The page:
The POSTAL series is one of the wackiest ones in the gaming industry. It’s also highly controversial and pushed the boundaries of what could be allowed in video games. The series is also one with an interesting history. Postal, the first game in the series, was very violent whereas the sequel Postal 2 was more controversial and off-the-hook rather than violent. Postal 3 was retconned and is mostly ignored or joked about by developers Running with Scissors and the newest game in the series, Postal 4 feels like it was a barebones unity project made by hardcore fans of the franchise rather than the developers who made the cult classic Postal 2. The magic that made Postal 2 just isn’t there anymore and its graphics are what made Postal 2 so unique and outrageous.
Most recently however, the Postal franchise was licensed to developers Hyperstrange to create a spin-off using the original games’ IP. And what we get is the most riveting plot of all time: The Postal Dude has brain damage. Yep. That’s how you know the game is going to be wild.
What makes Brain Damaged stand out from the rest of the games in the Postal series is that instead of an open-world adventure, it’s a boomer-shooter reminiscent of games like DOOM and Wolfenstein; and what do you know – it fits perfectly into the Postal world and the messed up mind of the Postal Dude.
Unlike Postal 4’s uncanny and offputting graphics, Brain Damaged employs a unique retro-looking design to most of its textures and world. There’s colourful and vibrant places with floating islands, or there’s dark and gloomy areas that you won’t question how the Postal Dude even got there in the first place.
For example, if you pick up a shovel – it looks like a mashup of technological bollocks and you can reflect gun bullets back at enemies with it; if you pick up a pistol, you can right click and you can get an aimbot that’ll make sure you never miss the enemy, sweet!
It’s not a Postal game without taking the piss out of contemporary events and times. Some, are much more extreme than others (which is pretty much on-par with the franchise) while some are welcome additions and mock things that people don’t like – such as COVID and Elon Musk. Enemies, levels, worlds and voice-lines all make reference to things that’ll recognise. Some of the enemies aren’t offensive but are just inappropriate while some teeter on that edge of offensive like Postal 2. These enemies don’t just appear in one level, either, they can return later in the game; and the variety of different enemies and abilities (alongside their unique designs) means there’s no shortage of unique encounters.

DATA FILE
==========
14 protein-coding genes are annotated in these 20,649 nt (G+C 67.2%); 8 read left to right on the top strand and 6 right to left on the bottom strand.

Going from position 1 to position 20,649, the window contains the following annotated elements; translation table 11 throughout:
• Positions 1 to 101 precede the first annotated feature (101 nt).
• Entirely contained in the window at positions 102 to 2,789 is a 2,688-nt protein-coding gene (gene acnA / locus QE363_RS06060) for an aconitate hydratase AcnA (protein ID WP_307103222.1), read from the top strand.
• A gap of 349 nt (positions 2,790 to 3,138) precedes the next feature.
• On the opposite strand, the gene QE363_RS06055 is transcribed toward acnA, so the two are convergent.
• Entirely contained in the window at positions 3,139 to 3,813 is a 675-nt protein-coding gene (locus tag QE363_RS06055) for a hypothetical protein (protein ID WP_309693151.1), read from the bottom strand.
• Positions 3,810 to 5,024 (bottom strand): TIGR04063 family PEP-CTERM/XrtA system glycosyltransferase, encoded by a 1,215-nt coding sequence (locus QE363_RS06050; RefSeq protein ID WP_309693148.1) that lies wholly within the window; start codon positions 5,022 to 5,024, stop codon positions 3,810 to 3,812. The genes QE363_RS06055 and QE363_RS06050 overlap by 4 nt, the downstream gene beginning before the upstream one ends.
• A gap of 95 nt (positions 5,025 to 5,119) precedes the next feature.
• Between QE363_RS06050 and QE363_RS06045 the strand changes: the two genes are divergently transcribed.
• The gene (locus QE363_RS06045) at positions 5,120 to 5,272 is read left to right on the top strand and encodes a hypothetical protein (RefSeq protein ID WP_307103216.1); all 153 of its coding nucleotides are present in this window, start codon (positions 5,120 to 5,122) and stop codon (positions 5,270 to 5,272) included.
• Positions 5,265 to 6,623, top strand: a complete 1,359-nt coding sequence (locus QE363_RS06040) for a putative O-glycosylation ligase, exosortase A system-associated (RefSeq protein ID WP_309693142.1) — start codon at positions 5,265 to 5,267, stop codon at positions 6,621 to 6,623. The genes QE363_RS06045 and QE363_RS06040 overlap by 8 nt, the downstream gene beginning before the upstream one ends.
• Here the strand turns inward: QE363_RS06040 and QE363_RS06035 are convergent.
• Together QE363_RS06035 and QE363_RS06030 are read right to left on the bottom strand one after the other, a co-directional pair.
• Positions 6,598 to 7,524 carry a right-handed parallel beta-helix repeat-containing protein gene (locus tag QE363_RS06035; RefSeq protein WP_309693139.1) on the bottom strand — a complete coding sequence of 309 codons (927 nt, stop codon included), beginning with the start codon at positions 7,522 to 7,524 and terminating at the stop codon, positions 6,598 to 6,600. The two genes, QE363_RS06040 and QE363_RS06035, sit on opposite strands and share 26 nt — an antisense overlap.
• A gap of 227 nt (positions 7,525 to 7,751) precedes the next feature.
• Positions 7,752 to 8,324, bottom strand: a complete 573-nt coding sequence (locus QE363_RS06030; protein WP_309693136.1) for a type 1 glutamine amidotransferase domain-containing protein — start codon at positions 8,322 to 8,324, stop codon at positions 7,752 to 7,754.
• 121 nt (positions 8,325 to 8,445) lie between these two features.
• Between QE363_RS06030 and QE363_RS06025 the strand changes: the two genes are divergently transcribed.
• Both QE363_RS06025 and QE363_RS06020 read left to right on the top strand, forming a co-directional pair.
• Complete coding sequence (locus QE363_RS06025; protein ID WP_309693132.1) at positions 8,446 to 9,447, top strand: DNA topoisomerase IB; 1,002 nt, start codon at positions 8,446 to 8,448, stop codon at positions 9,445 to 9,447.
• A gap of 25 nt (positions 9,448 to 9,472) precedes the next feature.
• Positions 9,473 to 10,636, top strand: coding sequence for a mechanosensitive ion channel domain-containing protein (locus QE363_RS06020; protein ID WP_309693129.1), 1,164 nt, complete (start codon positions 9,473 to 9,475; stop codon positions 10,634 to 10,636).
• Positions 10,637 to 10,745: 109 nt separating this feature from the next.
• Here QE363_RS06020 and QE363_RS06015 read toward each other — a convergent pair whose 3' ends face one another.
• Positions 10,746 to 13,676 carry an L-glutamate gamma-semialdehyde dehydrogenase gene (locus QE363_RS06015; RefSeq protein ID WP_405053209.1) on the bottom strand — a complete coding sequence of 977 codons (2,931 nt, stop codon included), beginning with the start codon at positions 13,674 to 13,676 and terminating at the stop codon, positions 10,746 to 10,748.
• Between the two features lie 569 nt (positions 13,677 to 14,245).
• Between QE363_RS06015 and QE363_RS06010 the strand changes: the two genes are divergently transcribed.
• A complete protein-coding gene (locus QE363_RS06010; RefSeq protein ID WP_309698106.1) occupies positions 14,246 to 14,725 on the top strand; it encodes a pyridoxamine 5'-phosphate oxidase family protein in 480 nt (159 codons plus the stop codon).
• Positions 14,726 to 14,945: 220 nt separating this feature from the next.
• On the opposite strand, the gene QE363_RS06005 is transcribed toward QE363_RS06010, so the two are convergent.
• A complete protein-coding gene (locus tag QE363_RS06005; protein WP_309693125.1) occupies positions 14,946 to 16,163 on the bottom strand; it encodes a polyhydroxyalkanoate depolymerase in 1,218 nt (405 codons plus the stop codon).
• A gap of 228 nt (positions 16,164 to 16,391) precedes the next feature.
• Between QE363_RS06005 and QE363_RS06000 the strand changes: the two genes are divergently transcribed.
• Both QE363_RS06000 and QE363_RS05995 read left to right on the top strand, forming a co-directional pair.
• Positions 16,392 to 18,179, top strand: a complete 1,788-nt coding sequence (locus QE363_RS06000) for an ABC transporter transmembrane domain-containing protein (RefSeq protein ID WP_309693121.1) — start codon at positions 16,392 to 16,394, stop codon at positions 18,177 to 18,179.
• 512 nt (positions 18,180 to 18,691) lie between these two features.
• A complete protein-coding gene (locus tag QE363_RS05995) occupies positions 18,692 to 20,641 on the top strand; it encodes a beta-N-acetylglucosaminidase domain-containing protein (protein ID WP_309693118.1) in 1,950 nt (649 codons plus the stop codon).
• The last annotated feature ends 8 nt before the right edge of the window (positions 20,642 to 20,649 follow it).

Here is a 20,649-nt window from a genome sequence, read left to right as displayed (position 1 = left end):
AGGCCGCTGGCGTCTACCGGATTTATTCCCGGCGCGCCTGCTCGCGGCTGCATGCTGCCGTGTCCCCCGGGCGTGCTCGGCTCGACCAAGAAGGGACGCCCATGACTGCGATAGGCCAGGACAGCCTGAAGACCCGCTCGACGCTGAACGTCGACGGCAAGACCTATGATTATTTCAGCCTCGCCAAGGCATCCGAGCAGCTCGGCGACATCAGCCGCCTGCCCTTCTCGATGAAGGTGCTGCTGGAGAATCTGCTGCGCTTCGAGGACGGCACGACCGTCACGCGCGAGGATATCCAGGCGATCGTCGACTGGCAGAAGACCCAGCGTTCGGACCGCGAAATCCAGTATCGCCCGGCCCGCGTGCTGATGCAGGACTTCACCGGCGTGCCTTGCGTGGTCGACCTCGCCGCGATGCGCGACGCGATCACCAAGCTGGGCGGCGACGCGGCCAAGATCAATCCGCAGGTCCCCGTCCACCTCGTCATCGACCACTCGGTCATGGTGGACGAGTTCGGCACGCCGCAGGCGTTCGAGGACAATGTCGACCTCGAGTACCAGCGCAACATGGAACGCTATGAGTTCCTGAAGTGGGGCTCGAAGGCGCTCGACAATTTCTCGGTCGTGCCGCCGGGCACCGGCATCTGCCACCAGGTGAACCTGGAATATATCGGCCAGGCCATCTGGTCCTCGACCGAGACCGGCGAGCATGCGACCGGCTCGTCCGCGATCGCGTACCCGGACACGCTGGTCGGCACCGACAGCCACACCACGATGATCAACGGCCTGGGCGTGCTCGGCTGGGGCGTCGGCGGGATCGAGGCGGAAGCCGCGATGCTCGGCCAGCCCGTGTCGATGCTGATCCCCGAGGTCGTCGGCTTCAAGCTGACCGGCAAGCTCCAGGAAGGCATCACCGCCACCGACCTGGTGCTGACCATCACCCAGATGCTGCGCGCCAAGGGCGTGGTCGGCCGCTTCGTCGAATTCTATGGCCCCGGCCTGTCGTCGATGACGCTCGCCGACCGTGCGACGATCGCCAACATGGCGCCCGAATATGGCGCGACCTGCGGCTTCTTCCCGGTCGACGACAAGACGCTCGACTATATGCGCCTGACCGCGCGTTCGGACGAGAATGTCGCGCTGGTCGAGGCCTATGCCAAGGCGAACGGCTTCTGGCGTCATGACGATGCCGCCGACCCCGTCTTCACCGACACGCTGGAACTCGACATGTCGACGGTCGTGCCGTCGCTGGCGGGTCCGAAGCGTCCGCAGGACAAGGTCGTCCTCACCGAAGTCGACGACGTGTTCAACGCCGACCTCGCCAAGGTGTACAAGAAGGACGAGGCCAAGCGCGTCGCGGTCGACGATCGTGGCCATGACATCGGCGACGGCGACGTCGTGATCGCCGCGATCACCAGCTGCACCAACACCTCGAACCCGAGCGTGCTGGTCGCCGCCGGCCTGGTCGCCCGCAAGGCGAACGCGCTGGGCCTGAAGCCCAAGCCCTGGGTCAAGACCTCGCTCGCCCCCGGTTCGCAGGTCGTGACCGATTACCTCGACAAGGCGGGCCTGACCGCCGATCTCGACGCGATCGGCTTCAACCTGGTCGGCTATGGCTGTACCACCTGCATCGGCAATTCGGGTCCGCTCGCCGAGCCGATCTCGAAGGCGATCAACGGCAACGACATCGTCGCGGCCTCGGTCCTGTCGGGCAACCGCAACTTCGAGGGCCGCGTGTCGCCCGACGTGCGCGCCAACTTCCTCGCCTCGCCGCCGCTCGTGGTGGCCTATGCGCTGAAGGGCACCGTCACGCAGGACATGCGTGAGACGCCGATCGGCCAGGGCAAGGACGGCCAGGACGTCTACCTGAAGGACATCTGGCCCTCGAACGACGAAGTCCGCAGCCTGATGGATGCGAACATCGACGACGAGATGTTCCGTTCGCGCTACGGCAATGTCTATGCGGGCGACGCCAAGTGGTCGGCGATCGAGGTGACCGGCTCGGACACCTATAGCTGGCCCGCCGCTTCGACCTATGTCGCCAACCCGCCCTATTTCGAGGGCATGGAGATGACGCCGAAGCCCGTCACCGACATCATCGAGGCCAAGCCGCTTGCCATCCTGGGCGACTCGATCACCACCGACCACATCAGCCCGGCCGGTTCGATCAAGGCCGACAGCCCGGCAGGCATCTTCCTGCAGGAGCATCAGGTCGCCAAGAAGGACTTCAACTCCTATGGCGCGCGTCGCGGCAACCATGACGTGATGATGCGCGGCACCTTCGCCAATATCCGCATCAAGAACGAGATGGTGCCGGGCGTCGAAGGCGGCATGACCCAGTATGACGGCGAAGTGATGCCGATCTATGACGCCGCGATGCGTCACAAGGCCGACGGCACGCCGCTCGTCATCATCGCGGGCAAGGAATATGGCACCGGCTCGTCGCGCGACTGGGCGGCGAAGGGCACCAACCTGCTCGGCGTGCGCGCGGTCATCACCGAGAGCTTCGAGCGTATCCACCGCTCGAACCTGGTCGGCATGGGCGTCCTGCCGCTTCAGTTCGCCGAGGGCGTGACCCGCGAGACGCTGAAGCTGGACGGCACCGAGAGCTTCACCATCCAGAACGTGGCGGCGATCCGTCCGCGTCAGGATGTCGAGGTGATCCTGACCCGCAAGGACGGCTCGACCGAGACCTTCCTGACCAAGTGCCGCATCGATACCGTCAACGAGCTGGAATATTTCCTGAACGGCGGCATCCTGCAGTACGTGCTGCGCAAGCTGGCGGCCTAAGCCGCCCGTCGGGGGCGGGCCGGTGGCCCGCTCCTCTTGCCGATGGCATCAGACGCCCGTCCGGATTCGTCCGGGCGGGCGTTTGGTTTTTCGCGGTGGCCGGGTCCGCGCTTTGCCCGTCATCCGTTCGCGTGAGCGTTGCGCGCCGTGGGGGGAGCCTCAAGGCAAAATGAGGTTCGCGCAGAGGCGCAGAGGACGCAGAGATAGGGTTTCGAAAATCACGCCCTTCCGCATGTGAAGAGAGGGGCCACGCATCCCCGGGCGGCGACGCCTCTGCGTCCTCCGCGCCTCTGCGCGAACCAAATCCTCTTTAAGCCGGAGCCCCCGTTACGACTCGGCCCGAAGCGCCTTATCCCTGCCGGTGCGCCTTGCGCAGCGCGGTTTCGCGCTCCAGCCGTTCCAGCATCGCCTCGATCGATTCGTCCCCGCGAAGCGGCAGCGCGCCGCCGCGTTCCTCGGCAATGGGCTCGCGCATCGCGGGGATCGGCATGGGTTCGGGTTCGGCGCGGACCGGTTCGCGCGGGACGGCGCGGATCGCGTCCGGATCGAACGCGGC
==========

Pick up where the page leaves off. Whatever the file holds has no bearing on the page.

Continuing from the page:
The humour is there, but it mostly takes a backseat to the amazing gameplay and level design that the game employs. There’s options to speedrun levels complete with leaderboards for each level and a percentage (out of 100) of how much of the level you’ve done – but it’s entirely optional. When I first played the game, I went through it casually as I normally would, before trying to speedrun the levels and get the best times possible. Of course you stand a much better chance of getting quicker runs on lower difficulties, but it’s a postal game, so the hardest difficulty is postal and it’s definitely hard.
In my opinion, the worst part of the game is that past the first chapter (“American Dream Gone Wrong”) levels seem to be too long and become a slug to play through, defeating the point of speedrunning through the levels. In my initial playthrough I wasn’t collecting everything either, and it still felt really long. The game LOOKS brilliant and the first chapter is very well designed, but the two chapter after have a noticable dip in quality – a shame because the first one was well-made.
There’s points in these later levels too that feel like they disrupt the speedrunning intentions of the developers, puzzles and sequences that need to be solved that halt the fast-paced nature that the game is meant to highlight. It’s a shame, because I loved going through the game as quickly as I could, but the puzzles being long and sometimes confusing, requiring actual thinking and looking around, in a game that pushes the idea of going fast, it seems against that whole concept.
It was unexpected to see the gameplay itself play so well as a boomer-shooter, it’s fluid, the inputs are quick, fast and there’s a large variety of unique and different weapons that stand-out from one another; outrageous enough to fit perfectly within the game world without seeming out of place. There’s a lot of freedom in how you use the weapons and that’s what makes it feel so good. Normally in games like these I’d just hang onto the most powerful weapon, but Brain Damaged gave me a reason to use the wheel of weapons that they have available which makes for a much more fun experience than most in the genre.
POSTAL: Brain Damaged is a fantastic spin-off that understands what makes the franchise so beloved whilst adding its own flavour through a change of genre, vastly different graphics and great gameplay. If you’re looking for something with the same crude humour as the original games, and you love DOOM-like games; Brain Damaged is a must buy.